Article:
Changing the Culture: or Spring Break 2017


On the Tuesday of my Spring Break last week, I participated in Tennessee Education Association’s annual “Civication,” when they invite their members to come to capitol hill in Nashville and sit in on House Education Committee meetings and meet some elected officials. As an educator who is deeply fascinated with education policy, I loved it. A persistent anti-public school culture is pervasive across the political sphere--especially in deeply “red” states where misleading terminology like “school choice” and “opportunity scholarships” leads to legislation that strives to steal money from public institutions and put it in the hands of private school entrepreneurs.

Thankfully, my two state representatives, Rep. Judd Matheny and Sen. Janice Bowling confirmed their opposition to voucher bills with I met with them in their respective offices. Sen. Bowling, in particular, was inquisitive about how, exactly, voucher bills take money from public education. While I was happy to explain this to her, it also made me realize that teachers need to continue to persistently contact her office and advocate for ourselves and our children.

One of the most interesting parts of that day is when the House Education Administration & Planning Committee debated HB 0174, otherwise known as the “Teacher’s Bill of Rights.”  Rep. Terri Lynn Weaver from Lancaster, TN argued against the bill, even though she eventually voted in favor of it. Her concern was whether it was truly necessary to actually pass this bill and turn it into state law. She wondered what happened to the days when teachers were simply respected without there being a law requiring it. After the meeting, I happened to pass her in the hallway, and she stopped me. Rep. Weaver wanted to know my thoughts on the meeting, to which I replied that I agreed with her in principle, but teachers frankly don’t feel respected anymore, which made this bill necessary. She then blamed the parents for not raising their children better. I reminded her that a large number of students across the state are raised in poverty, and that it’s hard for parents to raise their children correctly when they’re working multiple jobs to make ends meet. To this, she responded, “It’s not government’s job to fix poverty. It’s God’s job.” I was stunned by her ignorance. Fixing education involves much more than passing token teacher appreciation bills. It includes doing something to help parents have a path out of poverty--something like passing Insure Tennessee, for example. Unfortunately, as soon as I brought that up, she left in a hurry. I’m sure she was busy, and never intended to get into a long discussion with me in one of the busy hallways of capitol hill.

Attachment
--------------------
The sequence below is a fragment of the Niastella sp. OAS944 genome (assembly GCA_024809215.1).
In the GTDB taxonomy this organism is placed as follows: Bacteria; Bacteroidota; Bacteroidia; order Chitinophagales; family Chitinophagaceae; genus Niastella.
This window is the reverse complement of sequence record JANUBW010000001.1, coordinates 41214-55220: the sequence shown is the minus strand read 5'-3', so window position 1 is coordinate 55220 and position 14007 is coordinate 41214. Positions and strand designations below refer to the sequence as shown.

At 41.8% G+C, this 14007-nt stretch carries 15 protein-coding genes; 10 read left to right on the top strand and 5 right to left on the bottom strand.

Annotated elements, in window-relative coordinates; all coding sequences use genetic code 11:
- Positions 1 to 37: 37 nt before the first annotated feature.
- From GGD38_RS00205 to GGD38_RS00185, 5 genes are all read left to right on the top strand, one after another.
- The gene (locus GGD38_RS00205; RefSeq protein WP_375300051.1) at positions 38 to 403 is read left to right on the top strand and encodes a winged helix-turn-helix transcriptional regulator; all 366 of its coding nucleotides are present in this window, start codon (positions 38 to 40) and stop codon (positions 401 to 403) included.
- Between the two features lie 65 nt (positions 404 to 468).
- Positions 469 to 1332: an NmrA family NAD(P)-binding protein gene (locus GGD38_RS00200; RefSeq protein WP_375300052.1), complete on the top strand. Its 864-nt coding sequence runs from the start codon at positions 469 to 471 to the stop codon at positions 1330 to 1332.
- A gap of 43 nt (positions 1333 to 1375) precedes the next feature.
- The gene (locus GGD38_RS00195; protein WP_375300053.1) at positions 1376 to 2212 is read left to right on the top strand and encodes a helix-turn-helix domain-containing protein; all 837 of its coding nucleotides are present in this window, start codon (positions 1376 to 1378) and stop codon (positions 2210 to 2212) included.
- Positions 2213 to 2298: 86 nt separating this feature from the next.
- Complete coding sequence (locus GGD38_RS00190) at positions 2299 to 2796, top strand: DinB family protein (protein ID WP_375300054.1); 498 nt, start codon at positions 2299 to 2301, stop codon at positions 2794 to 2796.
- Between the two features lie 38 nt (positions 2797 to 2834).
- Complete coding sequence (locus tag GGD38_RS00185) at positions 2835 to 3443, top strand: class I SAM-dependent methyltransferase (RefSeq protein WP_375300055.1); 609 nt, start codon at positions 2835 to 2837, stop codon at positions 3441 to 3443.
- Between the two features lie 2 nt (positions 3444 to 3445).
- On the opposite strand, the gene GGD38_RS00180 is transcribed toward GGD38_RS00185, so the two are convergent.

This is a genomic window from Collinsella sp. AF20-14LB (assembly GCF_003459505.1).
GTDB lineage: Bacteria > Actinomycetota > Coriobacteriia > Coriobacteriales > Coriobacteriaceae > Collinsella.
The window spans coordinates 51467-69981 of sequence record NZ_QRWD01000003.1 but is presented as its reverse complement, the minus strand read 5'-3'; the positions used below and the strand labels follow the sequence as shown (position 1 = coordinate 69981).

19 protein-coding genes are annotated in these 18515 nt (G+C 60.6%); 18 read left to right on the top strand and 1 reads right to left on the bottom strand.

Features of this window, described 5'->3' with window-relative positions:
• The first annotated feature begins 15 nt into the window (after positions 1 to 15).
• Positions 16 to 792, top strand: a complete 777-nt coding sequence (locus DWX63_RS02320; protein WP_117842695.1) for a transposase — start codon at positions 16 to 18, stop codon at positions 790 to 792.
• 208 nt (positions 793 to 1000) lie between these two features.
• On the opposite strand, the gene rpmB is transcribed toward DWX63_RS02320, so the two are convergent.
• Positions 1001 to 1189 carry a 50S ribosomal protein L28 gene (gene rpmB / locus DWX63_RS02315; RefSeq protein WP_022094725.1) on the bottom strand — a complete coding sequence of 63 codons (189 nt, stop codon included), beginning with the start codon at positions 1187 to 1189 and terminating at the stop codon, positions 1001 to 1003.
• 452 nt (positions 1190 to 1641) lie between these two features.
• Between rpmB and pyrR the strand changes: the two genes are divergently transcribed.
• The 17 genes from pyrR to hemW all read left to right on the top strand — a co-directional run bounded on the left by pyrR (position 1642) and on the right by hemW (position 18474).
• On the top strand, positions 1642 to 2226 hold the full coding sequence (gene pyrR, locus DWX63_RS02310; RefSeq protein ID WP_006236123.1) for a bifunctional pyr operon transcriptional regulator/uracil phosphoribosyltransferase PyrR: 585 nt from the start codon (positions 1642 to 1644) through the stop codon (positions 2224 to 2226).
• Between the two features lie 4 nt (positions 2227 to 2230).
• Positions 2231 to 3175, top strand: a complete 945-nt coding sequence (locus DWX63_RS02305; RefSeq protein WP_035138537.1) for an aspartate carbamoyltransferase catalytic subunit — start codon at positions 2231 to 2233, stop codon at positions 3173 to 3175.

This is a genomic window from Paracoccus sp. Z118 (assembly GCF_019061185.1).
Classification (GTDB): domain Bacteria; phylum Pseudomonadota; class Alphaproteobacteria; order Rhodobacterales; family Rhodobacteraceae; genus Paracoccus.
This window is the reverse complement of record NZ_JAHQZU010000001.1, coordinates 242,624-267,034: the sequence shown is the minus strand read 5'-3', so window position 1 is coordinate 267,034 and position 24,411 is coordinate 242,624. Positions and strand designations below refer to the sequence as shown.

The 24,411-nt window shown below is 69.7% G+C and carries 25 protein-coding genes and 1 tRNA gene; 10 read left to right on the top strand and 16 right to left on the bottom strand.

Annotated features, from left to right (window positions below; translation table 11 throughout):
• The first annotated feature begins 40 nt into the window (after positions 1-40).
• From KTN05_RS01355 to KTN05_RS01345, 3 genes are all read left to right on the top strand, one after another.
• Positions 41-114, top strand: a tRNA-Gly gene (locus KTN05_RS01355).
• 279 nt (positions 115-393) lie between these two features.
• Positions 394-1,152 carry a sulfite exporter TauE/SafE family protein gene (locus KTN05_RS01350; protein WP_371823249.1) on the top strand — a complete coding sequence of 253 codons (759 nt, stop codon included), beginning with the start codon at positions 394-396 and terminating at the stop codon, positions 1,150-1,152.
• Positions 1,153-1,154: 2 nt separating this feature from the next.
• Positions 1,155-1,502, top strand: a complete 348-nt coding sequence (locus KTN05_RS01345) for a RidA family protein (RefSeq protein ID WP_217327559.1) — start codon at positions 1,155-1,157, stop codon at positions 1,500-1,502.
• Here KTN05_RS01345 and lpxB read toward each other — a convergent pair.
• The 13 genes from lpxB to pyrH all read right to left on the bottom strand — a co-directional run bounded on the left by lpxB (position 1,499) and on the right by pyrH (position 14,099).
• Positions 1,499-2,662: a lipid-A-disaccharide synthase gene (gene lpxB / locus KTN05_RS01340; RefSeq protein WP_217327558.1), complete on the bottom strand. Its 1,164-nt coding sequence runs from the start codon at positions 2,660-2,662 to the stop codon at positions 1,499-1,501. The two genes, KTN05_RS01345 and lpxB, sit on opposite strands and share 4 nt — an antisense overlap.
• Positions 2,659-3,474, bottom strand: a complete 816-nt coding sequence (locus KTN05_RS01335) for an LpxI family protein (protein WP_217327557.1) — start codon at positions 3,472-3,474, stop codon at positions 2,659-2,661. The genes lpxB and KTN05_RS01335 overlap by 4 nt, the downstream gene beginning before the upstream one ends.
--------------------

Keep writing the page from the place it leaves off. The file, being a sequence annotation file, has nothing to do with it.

The Teacher’s Bill of Rights ended up passing the House and is up for a vote in the Senate on April 4th. Unfortunately, an amendment was added, eliminating the most important parts, where it said “An educator shall not be: (1) Required to spend the educator’s personal money to appropriately equip a classroom; (2) Evaluated by professionals who do not have the same subject matter expertise as the educator being evaluated; (3) Evaluated based on the performance of students whom the educator has never taught; or (4) Forced to relocate to a different school based solely on test scores from state mandated assessments.”

While about forty teachers from across the state joined me during Civication, I’m unsure if our time on capitol hill on Tuesday was particularly effective by itself. That said, it certainly didn’t hurt for politicians to look up and see teachers in the audience during the committee meetings, and the more that teachers participate in such events, the more impact we will have in changing the anti-public education culture into a winning culture for teachers and students.

I’m looking forward to my Spring Break next year, when I will lead a service learning trip to the Dominican Republic with local high school students. It’s an 8 day trip and will last the entire break. Most importantly, students will broaden their worldviews while helping children in another country who can use the help and while earning community service hours for Tennessee Promise. I’m still looking for interested travelers, who can go to to sign up for the trip!